The father of value investing, Benjamin Graham once wrote that making money on investing should depend “on the amount of intelligent effort the investor is willing and able to bring to bear on his task” of security analysis. He defined the intelligent investor as an enterprising individual that has the time and energy to do his or her own investment research. In contrast to the intelligent investor is the defensive investor who would prefer to have another individual pick stocks, bonds and other financial assets on his or her behalf. Hiring a financial advisor is certainly one alternative, but most retail investors (and also many institutions) prefer to hire a manager through the purchase of a mutual fund. Below is an overview of when it might be a good time to invest through the purchase of mutual funds.
Buy and Avoid These Pitfalls
There is money to be made in mutual funds, but investors fall into several pitfalls that keep them from maximizing their profits when investing in funds. Getting too focused on short-term results can be a big problem. As with individual securities, chasing performance can be a large negative when buying mutual funds. For starters, there is little evidence to suggest that a mutual fund manager that performs well for a quarter, or even a couple quarters in a row, has investment skill. As Ben Graham also points out in the Intelligent Investor, short-term fluctuations are arguably random. The only surefire way to determine if a mutual fund manager has more investment skill than luck is to measure his or her performance through a full market cycle of three to five years. A manager with a few bad quarters, but a great long-term track record, could still end up being a great mutual fund to buy into.
Investors also have a track record of chasing performance and this can have significant impacts on mutual fund performance. As alluded to above, buying into a fund following a strong short-term run and great performance is unlikely to be repeated unless the manager has a solid long-term track record. Fund flows can also end up hurting performance. Mutual fund managers in small-cap stocks can start to lag if they become too popular; with high asset levels it can become too difficult to find opportunities in smaller companies. Rapid inflows and outflows can also hurt performance because the mutual fund manager may be forced to invest new funds or sell to meet redemptions, which means she or he is forced to make buy or sell decisions that may not be based on if a stock or bond is a good value at the current price.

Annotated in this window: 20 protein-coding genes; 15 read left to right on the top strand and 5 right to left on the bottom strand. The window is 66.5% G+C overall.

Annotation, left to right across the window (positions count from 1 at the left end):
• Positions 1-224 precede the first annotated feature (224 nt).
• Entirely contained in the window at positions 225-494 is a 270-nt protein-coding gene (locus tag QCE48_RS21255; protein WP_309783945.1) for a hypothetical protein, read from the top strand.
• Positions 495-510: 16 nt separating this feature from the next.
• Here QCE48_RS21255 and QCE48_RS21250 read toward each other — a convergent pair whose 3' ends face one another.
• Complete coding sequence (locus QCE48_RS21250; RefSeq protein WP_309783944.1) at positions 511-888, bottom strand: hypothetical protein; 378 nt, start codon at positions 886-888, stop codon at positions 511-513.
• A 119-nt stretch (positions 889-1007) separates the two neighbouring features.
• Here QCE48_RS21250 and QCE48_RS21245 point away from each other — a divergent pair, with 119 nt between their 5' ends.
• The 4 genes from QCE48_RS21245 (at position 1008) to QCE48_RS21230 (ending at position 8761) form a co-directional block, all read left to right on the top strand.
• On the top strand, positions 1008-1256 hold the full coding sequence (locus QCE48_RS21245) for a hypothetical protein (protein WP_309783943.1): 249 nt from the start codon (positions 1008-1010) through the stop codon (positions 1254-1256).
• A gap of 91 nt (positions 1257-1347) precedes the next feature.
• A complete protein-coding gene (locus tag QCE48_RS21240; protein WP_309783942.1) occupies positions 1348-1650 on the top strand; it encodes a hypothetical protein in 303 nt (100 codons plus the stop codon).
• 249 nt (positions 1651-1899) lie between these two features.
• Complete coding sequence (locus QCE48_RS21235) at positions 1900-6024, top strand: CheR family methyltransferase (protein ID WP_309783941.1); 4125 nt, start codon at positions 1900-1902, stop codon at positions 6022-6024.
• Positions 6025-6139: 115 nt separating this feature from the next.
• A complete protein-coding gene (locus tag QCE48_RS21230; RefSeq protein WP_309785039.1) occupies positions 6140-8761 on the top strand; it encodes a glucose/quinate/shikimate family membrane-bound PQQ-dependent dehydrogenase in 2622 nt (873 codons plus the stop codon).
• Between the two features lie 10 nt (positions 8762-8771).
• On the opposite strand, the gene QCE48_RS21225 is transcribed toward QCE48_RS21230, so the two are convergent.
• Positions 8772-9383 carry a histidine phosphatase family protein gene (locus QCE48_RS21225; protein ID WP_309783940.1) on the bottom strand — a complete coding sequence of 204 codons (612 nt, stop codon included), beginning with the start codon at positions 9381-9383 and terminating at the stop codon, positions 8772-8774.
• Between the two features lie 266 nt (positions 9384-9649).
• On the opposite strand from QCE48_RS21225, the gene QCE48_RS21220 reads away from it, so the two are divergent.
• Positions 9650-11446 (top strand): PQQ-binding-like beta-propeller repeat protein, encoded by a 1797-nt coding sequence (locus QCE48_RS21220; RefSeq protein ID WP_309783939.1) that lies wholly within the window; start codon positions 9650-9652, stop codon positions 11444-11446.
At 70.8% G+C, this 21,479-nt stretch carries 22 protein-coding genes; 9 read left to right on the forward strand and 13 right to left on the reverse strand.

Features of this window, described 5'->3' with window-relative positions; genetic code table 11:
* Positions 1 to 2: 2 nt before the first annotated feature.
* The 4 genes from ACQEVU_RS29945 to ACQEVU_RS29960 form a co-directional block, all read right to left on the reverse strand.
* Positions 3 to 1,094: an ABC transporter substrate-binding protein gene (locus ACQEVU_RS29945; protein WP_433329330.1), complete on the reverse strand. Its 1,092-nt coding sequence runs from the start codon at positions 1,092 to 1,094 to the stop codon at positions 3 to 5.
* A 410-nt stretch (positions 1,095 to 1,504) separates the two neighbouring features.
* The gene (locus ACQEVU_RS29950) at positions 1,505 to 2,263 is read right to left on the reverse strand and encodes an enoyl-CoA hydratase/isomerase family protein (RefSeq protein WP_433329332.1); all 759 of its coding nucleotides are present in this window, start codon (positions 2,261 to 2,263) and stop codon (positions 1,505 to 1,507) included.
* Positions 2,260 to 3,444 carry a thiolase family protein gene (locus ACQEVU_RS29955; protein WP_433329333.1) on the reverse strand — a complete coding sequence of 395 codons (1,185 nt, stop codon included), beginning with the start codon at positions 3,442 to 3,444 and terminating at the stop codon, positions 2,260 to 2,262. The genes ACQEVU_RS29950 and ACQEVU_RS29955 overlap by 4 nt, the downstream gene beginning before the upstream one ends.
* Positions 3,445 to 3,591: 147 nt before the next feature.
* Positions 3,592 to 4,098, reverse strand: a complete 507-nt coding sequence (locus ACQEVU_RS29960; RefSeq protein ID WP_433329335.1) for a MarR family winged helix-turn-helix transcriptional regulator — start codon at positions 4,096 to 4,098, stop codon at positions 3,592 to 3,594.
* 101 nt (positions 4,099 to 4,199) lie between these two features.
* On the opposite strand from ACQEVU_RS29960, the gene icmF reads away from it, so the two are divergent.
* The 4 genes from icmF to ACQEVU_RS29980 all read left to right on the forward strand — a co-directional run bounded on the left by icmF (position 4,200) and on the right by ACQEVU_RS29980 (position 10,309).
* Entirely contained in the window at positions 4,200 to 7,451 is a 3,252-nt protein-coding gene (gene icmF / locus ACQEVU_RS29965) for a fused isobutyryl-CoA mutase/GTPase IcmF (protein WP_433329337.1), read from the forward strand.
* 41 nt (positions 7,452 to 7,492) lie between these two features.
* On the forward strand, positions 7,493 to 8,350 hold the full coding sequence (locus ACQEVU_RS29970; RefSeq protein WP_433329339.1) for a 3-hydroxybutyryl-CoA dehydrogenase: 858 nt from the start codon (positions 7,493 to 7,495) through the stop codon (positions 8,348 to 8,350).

After Thorough Due Diligence
A defensive investor doesn’t have the time or interest to find individual securities to buy. However, he or she must still spend considerable time finding the right mutual fund to buy. This adds a layer of complexity, because instead of having to focus on an individual investment, the individual must also research the mutual fund manager, and that “manager” can turn out to be a full investment team. This research includes management’s performance track record, its reputation, how long the team has been together, and an opinion on the reputation of the mutual fund company they work for.
There are many other metrics to study before deciding to invest in a mutual fund. Mutual fund rater Morningstar (Nasdaq:MORN) offers a great site to analyze funds and offers details on funds that include details on its asset allocation and mix between stocks, bonds, cash, and any alternative assets that may be held. It also popularized the investment style box that breaks a fund down between the market cap it focuses on (small, mid, and large cap) and investment style (value, growth, or blend, which is a mix of value and growth). Other key categories cover a fund’s expense ratios, an overview of its investment holdings, and biographical details of the management team, how strong its stewardship skills are, and how long they have been around.